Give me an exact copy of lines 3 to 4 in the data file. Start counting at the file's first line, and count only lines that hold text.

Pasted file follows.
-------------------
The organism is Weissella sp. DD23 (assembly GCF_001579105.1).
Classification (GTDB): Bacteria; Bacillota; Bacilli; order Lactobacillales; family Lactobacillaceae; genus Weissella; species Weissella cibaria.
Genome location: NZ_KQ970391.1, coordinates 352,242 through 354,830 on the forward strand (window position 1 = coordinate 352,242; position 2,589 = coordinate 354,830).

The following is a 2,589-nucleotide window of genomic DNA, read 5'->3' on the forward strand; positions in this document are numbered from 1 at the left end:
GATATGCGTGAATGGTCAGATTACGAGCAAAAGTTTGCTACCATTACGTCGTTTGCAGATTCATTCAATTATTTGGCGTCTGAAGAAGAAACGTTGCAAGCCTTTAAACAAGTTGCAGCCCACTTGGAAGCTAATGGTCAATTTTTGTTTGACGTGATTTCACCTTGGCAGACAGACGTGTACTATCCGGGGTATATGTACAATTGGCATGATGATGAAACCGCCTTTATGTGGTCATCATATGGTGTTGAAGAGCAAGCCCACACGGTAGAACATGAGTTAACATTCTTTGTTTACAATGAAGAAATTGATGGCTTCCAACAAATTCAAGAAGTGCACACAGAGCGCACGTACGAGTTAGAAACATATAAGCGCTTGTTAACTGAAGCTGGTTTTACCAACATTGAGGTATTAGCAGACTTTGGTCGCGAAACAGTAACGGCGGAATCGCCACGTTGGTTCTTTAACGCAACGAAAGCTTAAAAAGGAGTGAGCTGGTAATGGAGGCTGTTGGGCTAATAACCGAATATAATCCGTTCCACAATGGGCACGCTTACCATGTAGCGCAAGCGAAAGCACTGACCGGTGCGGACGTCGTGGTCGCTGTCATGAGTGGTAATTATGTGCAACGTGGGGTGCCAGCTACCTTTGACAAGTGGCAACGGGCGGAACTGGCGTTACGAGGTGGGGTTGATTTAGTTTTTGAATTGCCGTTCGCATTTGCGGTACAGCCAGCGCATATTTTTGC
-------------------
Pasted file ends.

Genome location: NZ_KQ970391.1, coordinates 352,242 through 354,830 on the forward strand (window position 1 = coordinate 352,242; position 2,589 = coordinate 354,830).

The following is a 2,589-nucleotide window of genomic DNA, read 5'->3' on the forward strand; positions in this document are numbered from 1 at the left end: